- In the case of pre-funding, the sending MTO, which uses the SWIFT network from the bank, sends the contract and amount to the receiving MTO, and the money transferring company records funding information and details on the blockchain ledger. The sending MTO will approve this contract, which is then recorded on the blockchain ledger. The sending and receiving banks involved in the remittance process may also sign and authorize this agreement if necessary.
- A customer who wants to send money will go to a sending MTO and request a remittance. In this process, the customer undergoes KYC/AML verification.
- The sending MTO requests to the receiving MTO through the message channel, and the MTO that receives the request gives the amount to the recipient. In this process, the recipient undergoes KYC/AML verification.
- After the money is sent, the MTOs record the relevant details, readjust the balance, and upload it on the blockchain ledger. If necessary, sending and receiving customers can also confirm their transactions and participate in the approvals. This process prevents errors and ensures the authenticity of the ledger record.
- The contract is terminated when the contract term ends or the deposit amount is exhausted. In this case, if the balance remains, it is carried over to the next contract.
The following diagram specifically shows the process of auditing the transaction details.
- Viewing funding details connected to the specific remittance transaction :
Problems (such as money laundering or terrorist financing) can occur in one or more transactions in remittance within the pre-funded funds. In this case, the regulatory authority can request details about the funding history linked to the specific remittance transaction and confirm it with the blockchain ledger. In this case, the procedure is as follows: The regulatory authority recognizes the occurrence of the problem; Requests a detail query to the REMIIT system; The REMIIT provides the corresponding transfer details and contracts requested; The regulatory authority that provided this information could use this information to verify the details of the problem.
- Viewing specific remittance transaction details connected with funding :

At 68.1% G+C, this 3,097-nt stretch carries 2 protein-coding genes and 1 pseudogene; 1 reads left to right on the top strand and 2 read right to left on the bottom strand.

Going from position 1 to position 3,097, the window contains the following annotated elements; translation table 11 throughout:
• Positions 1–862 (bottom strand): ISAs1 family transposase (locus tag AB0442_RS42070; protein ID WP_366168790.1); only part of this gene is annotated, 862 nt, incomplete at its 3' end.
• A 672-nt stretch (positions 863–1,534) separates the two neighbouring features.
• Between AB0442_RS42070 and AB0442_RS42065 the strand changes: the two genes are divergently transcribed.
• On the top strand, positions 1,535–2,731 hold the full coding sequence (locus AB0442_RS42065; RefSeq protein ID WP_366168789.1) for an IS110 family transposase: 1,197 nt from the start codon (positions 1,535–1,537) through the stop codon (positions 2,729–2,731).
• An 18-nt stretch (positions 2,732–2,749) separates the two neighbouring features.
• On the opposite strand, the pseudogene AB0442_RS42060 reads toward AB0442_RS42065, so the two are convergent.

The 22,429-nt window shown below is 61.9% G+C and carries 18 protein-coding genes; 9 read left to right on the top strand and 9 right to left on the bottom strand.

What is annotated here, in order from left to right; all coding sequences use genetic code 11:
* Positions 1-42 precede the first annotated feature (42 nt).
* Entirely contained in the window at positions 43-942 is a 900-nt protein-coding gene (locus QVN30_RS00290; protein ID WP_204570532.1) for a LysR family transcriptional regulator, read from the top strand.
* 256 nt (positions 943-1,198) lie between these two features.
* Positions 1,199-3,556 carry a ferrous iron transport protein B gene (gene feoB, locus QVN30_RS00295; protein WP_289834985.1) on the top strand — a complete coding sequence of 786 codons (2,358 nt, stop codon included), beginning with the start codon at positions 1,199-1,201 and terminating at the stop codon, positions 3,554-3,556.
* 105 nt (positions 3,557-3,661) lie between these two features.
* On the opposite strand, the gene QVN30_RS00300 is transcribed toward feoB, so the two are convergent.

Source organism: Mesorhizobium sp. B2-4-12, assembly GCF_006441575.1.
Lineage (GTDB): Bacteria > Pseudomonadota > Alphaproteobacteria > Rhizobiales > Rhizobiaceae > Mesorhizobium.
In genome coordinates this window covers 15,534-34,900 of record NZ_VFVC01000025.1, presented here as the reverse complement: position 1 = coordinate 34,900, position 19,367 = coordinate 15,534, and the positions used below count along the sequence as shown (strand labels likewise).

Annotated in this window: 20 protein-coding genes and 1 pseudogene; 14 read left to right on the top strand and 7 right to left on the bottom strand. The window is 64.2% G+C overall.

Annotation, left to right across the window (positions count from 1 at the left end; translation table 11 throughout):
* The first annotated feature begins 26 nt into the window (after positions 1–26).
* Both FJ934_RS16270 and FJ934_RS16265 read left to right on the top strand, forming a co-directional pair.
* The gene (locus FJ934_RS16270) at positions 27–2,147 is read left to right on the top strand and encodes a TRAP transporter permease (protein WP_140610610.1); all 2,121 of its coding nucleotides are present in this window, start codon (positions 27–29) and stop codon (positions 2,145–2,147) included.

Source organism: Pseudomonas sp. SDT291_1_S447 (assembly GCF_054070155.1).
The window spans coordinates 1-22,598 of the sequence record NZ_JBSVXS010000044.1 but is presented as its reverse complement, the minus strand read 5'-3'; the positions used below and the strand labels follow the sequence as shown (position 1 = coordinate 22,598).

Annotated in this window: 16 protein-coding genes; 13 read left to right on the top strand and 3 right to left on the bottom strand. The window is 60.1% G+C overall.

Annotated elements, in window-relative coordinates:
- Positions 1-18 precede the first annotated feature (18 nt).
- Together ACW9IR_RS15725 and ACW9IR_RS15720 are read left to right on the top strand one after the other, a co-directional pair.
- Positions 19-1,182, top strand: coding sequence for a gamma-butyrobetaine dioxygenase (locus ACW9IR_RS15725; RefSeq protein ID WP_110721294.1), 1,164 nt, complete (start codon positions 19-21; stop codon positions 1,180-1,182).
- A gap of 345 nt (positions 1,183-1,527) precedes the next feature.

There may be a case where the details of the remittance transaction is unknown, but a problem exists at the funding stage. In this case, the regulatory authority may request to see the transaction details linked to the specific funding transaction, and the procedure is as follows: The regulatory authority recognizes that there is a problem with the specific funding itself; sends information and remittance details related to the funding to the REMIIT system; Request to view the transaction history; REMIIT submits the relevant funding contract information and remittance list; The regulatory authorities that receive contract information and remittance lists can use this information to confirm specific details.
It is difficult to use cryptocurrency directly for remittances due to government regulations. The REMIIT Team is trying various ways to benefit from the cost and performance by using existing remittance methods however using the blockchain ledger technology. In particular, it is an area where we can try to overcome the limitations that exist in the supervision of remittance, especially by using the blockchain technology. REMIIT wanted to prove this through the RSC MVP and is in the process of applying it to the commercial systems through the application of related sandboxes and patents.
In the final post, I want to wrap up this series, dealing with some issues that arise during the implementation.